A company specialising in photography and framing has been slapped on the wrist by the advertising watchdog for a bumper sticker that jokingly claim it could “shoot” your wife and “frame” your mother-in-law.
Fantastic Framing is a mobile picture framing company with services in Sydney, Melbourne and Brisbane.
Last month, the business caught the eye of the Advertising Standards Board after the watchdog received a complaint by someone who claimed Fantastic Framing was using “sexist and violent” advertising.
The complaint in question centred on an ad at the rear of one of Fantastic Framing’s vans.
The ad, which uses wordplay to promote the company’s framing services, claimed it could “shoot your wife and frame your mother-in-law”.
“If you want, we can hang them too,” the ad said.
When quizzed about the sticker, Fantastic Framing said its customers often remark on the humour of its wordplay.
“There is no bad intention for this advertising,” Fantastic Framing told the Ad Standards Board in response to the complaint.
“It is purely a joke which relates to marriage and picture frames.”
While the advertising watchdog noted the ad was intended to be funny, the board also considered how domestic violence is currently a major issue of community concern.
As a result, the advertising watchdog ruled the ad breached advertising standards because the double-meaning of “shoot”, “frame” and “hang” is not funny in contemporary society.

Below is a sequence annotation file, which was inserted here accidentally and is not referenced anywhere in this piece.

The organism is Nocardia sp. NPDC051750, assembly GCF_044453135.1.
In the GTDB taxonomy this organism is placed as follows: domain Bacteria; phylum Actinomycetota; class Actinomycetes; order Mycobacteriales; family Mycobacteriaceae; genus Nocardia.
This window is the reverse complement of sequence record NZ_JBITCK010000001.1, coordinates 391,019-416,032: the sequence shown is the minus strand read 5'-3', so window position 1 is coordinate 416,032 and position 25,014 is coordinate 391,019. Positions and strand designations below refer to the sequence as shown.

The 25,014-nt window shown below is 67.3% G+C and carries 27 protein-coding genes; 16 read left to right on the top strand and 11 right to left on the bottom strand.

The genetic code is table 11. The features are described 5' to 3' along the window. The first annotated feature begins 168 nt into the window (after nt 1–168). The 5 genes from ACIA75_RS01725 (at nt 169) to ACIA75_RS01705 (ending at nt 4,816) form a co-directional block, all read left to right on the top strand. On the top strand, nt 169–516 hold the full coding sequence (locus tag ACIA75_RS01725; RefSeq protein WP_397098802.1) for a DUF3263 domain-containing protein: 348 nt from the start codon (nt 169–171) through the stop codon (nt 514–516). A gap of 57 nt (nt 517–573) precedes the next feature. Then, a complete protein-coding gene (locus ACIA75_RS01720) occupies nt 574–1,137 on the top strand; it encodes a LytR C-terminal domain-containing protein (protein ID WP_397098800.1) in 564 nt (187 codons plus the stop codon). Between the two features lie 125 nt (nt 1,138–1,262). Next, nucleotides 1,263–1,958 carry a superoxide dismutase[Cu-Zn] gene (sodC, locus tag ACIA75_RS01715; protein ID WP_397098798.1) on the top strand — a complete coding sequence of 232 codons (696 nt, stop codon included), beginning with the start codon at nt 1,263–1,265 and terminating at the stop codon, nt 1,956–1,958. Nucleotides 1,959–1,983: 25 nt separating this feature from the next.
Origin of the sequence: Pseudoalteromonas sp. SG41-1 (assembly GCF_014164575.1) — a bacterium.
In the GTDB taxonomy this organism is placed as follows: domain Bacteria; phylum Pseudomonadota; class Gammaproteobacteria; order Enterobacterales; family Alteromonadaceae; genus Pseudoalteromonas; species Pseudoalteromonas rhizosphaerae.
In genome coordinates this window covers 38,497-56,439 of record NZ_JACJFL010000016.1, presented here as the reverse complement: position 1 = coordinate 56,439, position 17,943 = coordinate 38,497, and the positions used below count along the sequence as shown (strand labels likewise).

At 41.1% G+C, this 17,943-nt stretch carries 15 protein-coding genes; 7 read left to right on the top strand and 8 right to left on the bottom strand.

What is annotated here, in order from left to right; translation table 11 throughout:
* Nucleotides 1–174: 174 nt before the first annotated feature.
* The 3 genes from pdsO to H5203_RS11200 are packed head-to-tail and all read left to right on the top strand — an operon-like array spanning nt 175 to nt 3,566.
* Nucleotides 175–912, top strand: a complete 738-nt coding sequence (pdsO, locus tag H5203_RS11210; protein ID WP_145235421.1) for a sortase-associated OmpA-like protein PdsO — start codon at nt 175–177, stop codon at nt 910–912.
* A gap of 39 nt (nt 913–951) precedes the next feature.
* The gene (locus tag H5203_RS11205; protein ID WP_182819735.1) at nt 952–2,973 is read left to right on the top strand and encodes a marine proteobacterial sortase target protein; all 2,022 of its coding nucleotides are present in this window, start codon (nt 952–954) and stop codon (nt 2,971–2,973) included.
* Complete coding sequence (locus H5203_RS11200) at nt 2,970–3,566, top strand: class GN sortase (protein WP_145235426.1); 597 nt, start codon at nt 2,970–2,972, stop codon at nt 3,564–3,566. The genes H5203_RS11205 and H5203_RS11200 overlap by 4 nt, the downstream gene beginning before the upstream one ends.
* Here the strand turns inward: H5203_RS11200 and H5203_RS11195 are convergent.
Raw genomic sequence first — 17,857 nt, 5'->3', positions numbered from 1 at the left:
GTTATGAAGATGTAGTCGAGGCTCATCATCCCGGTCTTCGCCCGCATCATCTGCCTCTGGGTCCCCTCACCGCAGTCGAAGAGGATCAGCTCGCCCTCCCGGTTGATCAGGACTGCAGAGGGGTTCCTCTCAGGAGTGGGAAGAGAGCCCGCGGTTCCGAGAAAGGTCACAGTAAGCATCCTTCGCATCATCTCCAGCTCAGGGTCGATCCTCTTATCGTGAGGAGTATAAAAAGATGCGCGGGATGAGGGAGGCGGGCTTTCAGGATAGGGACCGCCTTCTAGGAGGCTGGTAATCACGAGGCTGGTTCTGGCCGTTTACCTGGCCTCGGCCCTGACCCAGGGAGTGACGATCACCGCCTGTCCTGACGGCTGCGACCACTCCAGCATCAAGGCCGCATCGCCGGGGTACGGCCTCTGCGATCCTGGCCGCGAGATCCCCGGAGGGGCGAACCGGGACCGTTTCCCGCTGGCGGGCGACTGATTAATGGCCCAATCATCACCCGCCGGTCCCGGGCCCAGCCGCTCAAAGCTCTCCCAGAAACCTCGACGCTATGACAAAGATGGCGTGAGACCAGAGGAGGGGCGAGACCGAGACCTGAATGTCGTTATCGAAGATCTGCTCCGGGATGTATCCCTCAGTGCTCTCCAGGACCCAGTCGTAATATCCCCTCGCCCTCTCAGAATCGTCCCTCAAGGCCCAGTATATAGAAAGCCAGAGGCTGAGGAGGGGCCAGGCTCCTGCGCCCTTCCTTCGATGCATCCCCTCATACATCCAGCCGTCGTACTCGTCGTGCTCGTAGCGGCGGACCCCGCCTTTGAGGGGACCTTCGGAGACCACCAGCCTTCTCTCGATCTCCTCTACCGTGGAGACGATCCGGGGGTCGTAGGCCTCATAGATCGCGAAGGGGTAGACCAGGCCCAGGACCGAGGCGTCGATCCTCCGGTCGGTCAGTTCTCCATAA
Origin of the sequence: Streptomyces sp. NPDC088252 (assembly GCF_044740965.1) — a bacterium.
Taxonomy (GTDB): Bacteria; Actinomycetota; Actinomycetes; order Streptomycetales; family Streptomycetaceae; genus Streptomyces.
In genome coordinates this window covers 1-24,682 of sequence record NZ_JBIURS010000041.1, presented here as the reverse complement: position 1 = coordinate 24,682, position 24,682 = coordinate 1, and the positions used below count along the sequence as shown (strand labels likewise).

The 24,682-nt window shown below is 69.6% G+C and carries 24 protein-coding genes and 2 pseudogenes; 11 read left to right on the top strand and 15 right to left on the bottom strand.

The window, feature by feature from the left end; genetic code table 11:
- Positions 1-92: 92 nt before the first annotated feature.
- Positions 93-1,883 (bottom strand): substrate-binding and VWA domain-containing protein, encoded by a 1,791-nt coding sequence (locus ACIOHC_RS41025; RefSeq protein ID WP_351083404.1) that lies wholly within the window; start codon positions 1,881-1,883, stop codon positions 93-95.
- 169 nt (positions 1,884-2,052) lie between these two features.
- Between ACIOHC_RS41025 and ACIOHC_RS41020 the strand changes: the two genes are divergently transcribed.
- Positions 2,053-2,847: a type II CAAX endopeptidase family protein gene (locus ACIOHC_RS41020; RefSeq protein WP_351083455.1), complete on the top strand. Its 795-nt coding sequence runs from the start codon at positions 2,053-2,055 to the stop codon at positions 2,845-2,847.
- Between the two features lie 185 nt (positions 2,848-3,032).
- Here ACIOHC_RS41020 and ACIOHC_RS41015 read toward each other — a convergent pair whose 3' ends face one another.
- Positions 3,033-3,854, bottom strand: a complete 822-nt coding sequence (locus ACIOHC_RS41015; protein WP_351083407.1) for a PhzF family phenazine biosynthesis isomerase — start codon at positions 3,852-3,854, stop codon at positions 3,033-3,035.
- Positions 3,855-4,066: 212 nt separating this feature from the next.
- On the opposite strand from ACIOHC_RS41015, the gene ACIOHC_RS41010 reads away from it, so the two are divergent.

Because of this, the board upheld the complaint.
Fantastic Framing has told the Ad Standards Board it will change the sticker at the back of its van accordingly.
Businesses need to be mindful of domestic violence issues in their advertising
Michelle Gamble, founder of Marketing Angels, told SmartCompany the advertising watchdog didn’t find this ad funny because it’s “too close to what’s happening in reality”.
“You can’t ignore the current focus on domestic violence,” Gamble says.
“I think it’s incredibly insensitive marketing. It’s not funny. Women are still being killed at an alarming rate by partners. It’s a really poor choice [of words].”
Gamble says when drawing on humour, it’s best practise for businesses to show the ad to a few people outside of their business.
“I’m sure these small business owners are probably fantastic at framing,” Gamble says.
“But sometimes you can’t see the obvious thing in front of you [when you’re busy running a business]. It doesn’t hurt to get an opinion from three or four people who aren’t attached to your business to get an independent perspective.”
SmartCompany contacted Fantastic Framing but did not receive a response prior to publication.
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